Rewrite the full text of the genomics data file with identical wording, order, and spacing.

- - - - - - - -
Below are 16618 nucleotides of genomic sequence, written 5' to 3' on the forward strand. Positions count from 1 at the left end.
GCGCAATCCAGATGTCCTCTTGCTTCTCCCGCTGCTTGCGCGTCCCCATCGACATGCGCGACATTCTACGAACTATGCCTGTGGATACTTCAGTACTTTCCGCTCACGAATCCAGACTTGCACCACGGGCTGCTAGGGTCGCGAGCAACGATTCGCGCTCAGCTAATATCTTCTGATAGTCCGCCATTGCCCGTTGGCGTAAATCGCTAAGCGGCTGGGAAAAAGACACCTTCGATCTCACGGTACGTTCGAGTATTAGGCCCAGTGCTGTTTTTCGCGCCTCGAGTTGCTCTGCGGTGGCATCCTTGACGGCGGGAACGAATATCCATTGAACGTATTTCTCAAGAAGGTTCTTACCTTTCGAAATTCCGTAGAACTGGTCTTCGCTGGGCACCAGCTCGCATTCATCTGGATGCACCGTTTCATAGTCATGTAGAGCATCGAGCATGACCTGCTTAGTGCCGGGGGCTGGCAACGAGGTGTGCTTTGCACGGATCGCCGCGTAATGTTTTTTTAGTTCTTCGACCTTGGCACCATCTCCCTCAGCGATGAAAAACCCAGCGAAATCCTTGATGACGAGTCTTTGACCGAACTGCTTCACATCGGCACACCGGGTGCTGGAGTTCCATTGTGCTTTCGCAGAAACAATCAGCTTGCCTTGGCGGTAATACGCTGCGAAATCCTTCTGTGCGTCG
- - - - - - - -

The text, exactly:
Below are 16618 nucleotides of genomic sequence, written 5' to 3' on the forward strand. Positions count from 1 at the left end.
GCGCAATCCAGATGTCCTCTTGCTTCTCCCGCTGCTTGCGCGTCCCCATCGACATGCGCGACATTCTACGAACTATGCCTGTGGATACTTCAGTACTTTCCGCTCACGAATCCAGACTTGCACCACGGGCTGCTAGGGTCGCGAGCAACGATTCGCGCTCAGCTAATATCTTCTGATAGTCCGCCATTGCCCGTTGGCGTAAATCGCTAAGCGGCTGGGAAAAAGACACCTTCGATCTCACGGTACGTTCGAGTATTAGGCCCAGTGCTGTTTTTCGCGCCTCGAGTTGCTCTGCGGTGGCATCCTTGACGGCGGGAACGAATATCCATTGAACGTATTTCTCAAGAAGGTTCTTACCTTTCGAAATTCCGTAGAACTGGTCTTCGCTGGGCACCAGCTCGCATTCATCTGGATGCACCGTTTCATAGTCATGTAGAGCATCGAGCATGACCTGCTTAGTGCCGGGGGCTGGCAACGAGGTGTGCTTTGCACGGATCGCCGCGTAATGTTTTTTTAGTTCTTCGACCTTGGCACCATCTCCCTCAGCGATGAAAAACCCAGCGAAATCCTTGATGACGAGTCTTTGACCGAACTGCTTCACATCGGCACACCGGGTGCTGGAGTTCCATTGTGCTTTCGCAGAAACAATCAGCTTGCCTTGGCGGTAATACGCTGCGAAATCCTTCTGTGCGTCG